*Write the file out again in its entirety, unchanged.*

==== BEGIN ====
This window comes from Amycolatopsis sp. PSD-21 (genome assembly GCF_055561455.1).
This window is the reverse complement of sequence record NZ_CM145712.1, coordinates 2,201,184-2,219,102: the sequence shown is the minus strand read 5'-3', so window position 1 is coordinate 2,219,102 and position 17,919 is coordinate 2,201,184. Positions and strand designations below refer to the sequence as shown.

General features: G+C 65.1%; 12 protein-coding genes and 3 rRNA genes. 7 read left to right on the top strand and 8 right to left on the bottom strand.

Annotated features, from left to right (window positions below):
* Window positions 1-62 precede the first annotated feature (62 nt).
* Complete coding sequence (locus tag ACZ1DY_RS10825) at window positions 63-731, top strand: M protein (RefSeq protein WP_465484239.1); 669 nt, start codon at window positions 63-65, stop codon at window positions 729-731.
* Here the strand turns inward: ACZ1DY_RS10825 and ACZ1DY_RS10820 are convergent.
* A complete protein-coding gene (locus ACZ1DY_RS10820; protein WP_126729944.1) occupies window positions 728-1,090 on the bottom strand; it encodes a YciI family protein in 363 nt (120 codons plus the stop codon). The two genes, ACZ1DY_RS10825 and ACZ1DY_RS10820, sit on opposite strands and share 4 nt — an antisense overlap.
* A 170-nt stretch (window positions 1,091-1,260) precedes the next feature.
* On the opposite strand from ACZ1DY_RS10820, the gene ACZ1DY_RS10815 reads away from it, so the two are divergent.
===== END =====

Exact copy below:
This window comes from Amycolatopsis sp. PSD-21 (genome assembly GCF_055561455.1).
This window is the reverse complement of sequence record NZ_CM145712.1, coordinates 2,201,184-2,219,102: the sequence shown is the minus strand read 5'-3', so window position 1 is coordinate 2,219,102 and position 17,919 is coordinate 2,201,184. Positions and strand designations below refer to the sequence as shown.

General features: G+C 65.1%; 12 protein-coding genes and 3 rRNA genes. 7 read left to right on the top strand and 8 right to left on the bottom strand.

Annotated features, from left to right (window positions below):
* Window positions 1-62 precede the first annotated feature (62 nt).
* Complete coding sequence (locus tag ACZ1DY_RS10825) at window positions 63-731, top strand: M protein (RefSeq protein WP_465484239.1); 669 nt, start codon at window positions 63-65, stop codon at window positions 729-731.
* Here the strand turns inward: ACZ1DY_RS10825 and ACZ1DY_RS10820 are convergent.
* A complete protein-coding gene (locus ACZ1DY_RS10820; protein WP_126729944.1) occupies window positions 728-1,090 on the bottom strand; it encodes a YciI family protein in 363 nt (120 codons plus the stop codon). The two genes, ACZ1DY_RS10825 and ACZ1DY_RS10820, sit on opposite strands and share 4 nt — an antisense overlap.
* A 170-nt stretch (window positions 1,091-1,260) precedes the next feature.
* On the opposite strand from ACZ1DY_RS10820, the gene ACZ1DY_RS10815 reads away from it, so the two are divergent.